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Lillie D. Shockney, RN, BS, MAS

Lillie D. Shockney served as administrative director of breast center from 1997 to November 2018 and director of cancer survivorship programs from 2011 to November 2018, at which time she retired from her hospital leadership roles. She continues to serve on the faculty in the Johns Hopkins University School of Medicine and also as the co-developer of Work Stride - Managing Cancer at Work, an employee benefit developed for Hopkins employees that now is being utilized by businesses and corporations nationally. 

Her name is well known in the cancer field, especially in navigation, survivorship, patient-centered care, preservation of quality of life, end-of-life planning and care, improving the cancer patient's experience, breast cancer, and clinical outcomes. She clinically specializes in breast cancer care. Her public speaking, literary work, and notable roles she has held over the last 40+ years are well known to many.

  • University Distinguished Service Professor of Breast Cancer (2016-present)
  • Former Administrative Director, Johns Hopkins Breast Center (1997-2018)
  • Former Director, Johns Hopkins Cancer Survivorship Programs (2011-2018)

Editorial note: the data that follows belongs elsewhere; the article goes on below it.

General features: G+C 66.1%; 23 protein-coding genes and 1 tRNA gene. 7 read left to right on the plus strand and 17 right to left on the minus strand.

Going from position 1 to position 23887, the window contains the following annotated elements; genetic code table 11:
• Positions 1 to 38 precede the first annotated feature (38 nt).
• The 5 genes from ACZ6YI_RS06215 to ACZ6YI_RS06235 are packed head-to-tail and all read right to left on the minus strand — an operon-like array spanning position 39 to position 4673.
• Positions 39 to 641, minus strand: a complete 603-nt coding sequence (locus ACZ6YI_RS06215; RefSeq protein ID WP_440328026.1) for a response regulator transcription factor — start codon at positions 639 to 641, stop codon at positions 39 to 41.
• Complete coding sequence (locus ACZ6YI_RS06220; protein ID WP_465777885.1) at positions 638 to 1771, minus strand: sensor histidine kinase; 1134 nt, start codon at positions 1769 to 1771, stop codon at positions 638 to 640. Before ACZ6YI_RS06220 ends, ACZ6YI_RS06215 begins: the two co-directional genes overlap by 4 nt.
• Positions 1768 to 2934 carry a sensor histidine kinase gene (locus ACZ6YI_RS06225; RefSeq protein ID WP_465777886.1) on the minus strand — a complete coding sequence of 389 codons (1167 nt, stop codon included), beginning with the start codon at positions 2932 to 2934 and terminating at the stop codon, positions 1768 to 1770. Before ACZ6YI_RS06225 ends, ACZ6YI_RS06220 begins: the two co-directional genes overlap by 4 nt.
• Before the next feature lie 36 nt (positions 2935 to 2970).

• Professor of Surgery, Johns Hopkins University School of Medicine (2016-present)
  • Co-Developer and medical advisory of Work Stride: Johns Hopkins Managing Cancer at Work Program (2012-present)
  • Co-founder, the Academy of Oncology Nurse & Patient Navigators (AONN+) (2009- present)
  • Co-founder, the Association of Chronic & Complex care Nurse Navigators (ACCCNN) 2021-present
  • Former Program Director of AONN+ (2009-2019)
  • Editor-in-chief of the Journal of Oncology Navigation and Survivorship (2012-2023)
  • Author of 30 books and > 350 articles on various cancer topics and 20 book chapters
  • National and international public speaker (1997- present)

A two-time breast cancer survivor, originally diagnosed in her 30s, Lillie has worked tirelessly to improve the care of breast cancer patients around the world. She has worked at Johns Hopkins since 1983. Lillie takes great pride in the Academy of Oncology Nurse & Patient Navigators (AONN+) which has more than 9,000 members. She has served as a consultant for breast cancer for national ABC News and Good Morning America, and has been also consulted regularly by the Today Show and CNN. Lillie serves on 28 medical advisory boards currently.